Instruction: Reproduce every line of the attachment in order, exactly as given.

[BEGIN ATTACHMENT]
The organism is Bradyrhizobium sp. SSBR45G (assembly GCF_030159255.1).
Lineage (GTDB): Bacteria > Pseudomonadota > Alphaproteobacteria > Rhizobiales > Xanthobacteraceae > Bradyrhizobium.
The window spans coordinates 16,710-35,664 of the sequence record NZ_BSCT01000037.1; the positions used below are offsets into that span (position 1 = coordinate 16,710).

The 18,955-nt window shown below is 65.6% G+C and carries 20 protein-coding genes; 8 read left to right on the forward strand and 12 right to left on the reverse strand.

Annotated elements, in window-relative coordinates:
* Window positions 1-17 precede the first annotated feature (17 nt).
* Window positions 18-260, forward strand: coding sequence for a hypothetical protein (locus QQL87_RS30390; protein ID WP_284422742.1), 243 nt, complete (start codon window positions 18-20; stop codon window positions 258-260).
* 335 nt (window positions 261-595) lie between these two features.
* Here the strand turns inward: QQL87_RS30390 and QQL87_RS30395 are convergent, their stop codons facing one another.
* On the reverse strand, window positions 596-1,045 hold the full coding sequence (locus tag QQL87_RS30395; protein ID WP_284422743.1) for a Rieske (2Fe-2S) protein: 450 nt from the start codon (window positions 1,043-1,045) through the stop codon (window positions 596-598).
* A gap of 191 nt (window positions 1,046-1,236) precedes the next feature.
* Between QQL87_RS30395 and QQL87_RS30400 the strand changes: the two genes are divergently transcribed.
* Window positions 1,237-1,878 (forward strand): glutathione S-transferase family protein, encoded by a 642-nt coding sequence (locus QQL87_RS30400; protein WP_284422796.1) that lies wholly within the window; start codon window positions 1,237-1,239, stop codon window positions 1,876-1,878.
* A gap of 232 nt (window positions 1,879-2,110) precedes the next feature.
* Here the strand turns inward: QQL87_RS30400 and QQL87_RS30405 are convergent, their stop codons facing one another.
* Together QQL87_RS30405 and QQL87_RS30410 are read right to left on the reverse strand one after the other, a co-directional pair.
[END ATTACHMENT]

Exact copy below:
The organism is Bradyrhizobium sp. SSBR45G (assembly GCF_030159255.1).
Lineage (GTDB): Bacteria > Pseudomonadota > Alphaproteobacteria > Rhizobiales > Xanthobacteraceae > Bradyrhizobium.
The window spans coordinates 16,710-35,664 of the sequence record NZ_BSCT01000037.1; the positions used below are offsets into that span (position 1 = coordinate 16,710).

The 18,955-nt window shown below is 65.6% G+C and carries 20 protein-coding genes; 8 read left to right on the forward strand and 12 right to left on the reverse strand.

Annotated elements, in window-relative coordinates:
* Window positions 1-17 precede the first annotated feature (17 nt).
* Window positions 18-260, forward strand: coding sequence for a hypothetical protein (locus QQL87_RS30390; protein ID WP_284422742.1), 243 nt, complete (start codon window positions 18-20; stop codon window positions 258-260).
* 335 nt (window positions 261-595) lie between these two features.
* Here the strand turns inward: QQL87_RS30390 and QQL87_RS30395 are convergent, their stop codons facing one another.
* On the reverse strand, window positions 596-1,045 hold the full coding sequence (locus tag QQL87_RS30395; protein ID WP_284422743.1) for a Rieske (2Fe-2S) protein: 450 nt from the start codon (window positions 1,043-1,045) through the stop codon (window positions 596-598).
* A gap of 191 nt (window positions 1,046-1,236) precedes the next feature.
* Between QQL87_RS30395 and QQL87_RS30400 the strand changes: the two genes are divergently transcribed.
* Window positions 1,237-1,878 (forward strand): glutathione S-transferase family protein, encoded by a 642-nt coding sequence (locus QQL87_RS30400; protein WP_284422796.1) that lies wholly within the window; start codon window positions 1,237-1,239, stop codon window positions 1,876-1,878.
* A gap of 232 nt (window positions 1,879-2,110) precedes the next feature.
* Here the strand turns inward: QQL87_RS30400 and QQL87_RS30405 are convergent, their stop codons facing one another.
* Together QQL87_RS30405 and QQL87_RS30410 are read right to left on the reverse strand one after the other, a co-directional pair.